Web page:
An inquiry into alleged violations of human rights in West Germany got under way in Frankfurt on Wednesday (29 March).
GV EXTERIOR: Town hall and poster. (2 SHOTS)
GV INTERIOR: Delegates taking seats.
SV: Professor H. Gollwitzer, PAN TO other delegates.
SV: Other delegates. (4 SHOTS)
CU & ZOOM OUT: Professor V. Dedijer declaring meeting open...applause.
GV: Crowd listening. (4 SHOTS)
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Background: An inquiry into alleged violations of human rights in West Germany got under way in Frankfurt on Wednesday (29 March). It is the third Russell Tribunal, based on an organisation set up by the late British philosopher Bertrand Russell. One of its many critics in West Germany, former Chancellor Willy Brandt, has denounced the tribunal as an attempt to defame West German democracy. He has warned members of his Social Democratic Party to have nothing to do with it.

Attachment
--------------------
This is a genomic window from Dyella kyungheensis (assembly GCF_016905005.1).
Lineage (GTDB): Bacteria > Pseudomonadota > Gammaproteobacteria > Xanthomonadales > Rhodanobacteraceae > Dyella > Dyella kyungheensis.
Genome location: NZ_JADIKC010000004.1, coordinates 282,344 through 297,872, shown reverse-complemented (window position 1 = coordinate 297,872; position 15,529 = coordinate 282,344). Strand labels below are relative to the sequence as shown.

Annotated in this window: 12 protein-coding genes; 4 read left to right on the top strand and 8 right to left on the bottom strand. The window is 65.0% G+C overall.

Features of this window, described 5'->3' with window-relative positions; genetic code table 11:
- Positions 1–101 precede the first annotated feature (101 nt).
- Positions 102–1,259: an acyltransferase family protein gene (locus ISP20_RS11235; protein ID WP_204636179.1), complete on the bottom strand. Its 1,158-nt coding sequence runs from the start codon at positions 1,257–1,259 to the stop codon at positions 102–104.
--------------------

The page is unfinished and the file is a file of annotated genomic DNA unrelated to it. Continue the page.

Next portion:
SYNOPSIS: The delegates met in Frankfurt's town hall. A major topic they were due to discuss, as part of their inquiry into West German civil rights, was the ban on Communists holding jobs as government officials.
Professor Helmut Gollwitzer, who is professor of Protestant Technology in West Germany, is a member of the German advisory council. A group of British MPs, who support the tribunal, have discounted accusations that it is biased and influenced by Communists. They contend the issues to be discussed should concern all people in Western Europe who value civil liberties.
Professor Vladimir Dedijer an historian from Yugoslavia, formally declared the tribunal open. A former Yugoslav delegate to the United Nations, he was a member of the first two Russell tribunals, which held hearings into the Vietnam war and alleged violations of human rights in South America.
Several of the individual cases the tribunal will probe concern teachers who say they have been refused jobs because the authorities did not like their line of political thinking. One of the five members of the jury the tribunal has set up is a former German U-boat commander.